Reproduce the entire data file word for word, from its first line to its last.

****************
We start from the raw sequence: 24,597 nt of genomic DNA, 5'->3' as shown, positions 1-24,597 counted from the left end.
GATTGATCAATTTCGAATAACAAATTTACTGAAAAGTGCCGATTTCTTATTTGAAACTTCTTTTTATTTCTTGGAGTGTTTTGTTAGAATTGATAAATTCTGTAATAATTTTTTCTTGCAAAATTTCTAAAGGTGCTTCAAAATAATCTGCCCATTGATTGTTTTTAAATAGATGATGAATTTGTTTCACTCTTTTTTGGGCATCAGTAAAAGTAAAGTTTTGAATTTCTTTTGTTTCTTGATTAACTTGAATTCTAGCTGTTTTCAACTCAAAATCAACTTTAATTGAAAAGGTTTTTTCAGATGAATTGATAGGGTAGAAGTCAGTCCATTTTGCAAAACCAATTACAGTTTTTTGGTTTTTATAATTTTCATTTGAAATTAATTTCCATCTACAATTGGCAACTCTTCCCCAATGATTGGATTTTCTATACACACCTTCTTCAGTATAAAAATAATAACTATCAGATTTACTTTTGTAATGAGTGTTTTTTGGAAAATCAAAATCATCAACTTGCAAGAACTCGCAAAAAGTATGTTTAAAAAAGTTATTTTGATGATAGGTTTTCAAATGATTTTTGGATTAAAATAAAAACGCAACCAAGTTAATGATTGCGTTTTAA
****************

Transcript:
We start from the raw sequence: 24,597 nt of genomic DNA, 5'->3' as shown, positions 1-24,597 counted from the left end.
GATTGATCAATTTCGAATAACAAATTTACTGAAAAGTGCCGATTTCTTATTTGAAACTTCTTTTTATTTCTTGGAGTGTTTTGTTAGAATTGATAAATTCTGTAATAATTTTTTCTTGCAAAATTTCTAAAGGTGCTTCAAAATAATCTGCCCATTGATTGTTTTTAAATAGATGATGAATTTGTTTCACTCTTTTTTGGGCATCAGTAAAAGTAAAGTTTTGAATTTCTTTTGTTTCTTGATTAACTTGAATTCTAGCTGTTTTCAACTCAAAATCAACTTTAATTGAAAAGGTTTTTTCAGATGAATTGATAGGGTAGAAGTCAGTCCATTTTGCAAAACCAATTACAGTTTTTTGGTTTTTATAATTTTCATTTGAAATTAATTTCCATCTACAATTGGCAACTCTTCCCCAATGATTGGATTTTCTATACACACCTTCTTCAGTATAAAAATAATAACTATCAGATTTACTTTTGTAATGAGTGTTTTTTGGAAAATCAAAATCATCAACTTGCAAGAACTCGCAAAAAGTATGTTTAAAAAAGTTATTTTGATGATAGGTTTTCAAATGATTTTTGGATTAAAATAAAAACGCAACCAAGTTAATGATTGCGTTTTAA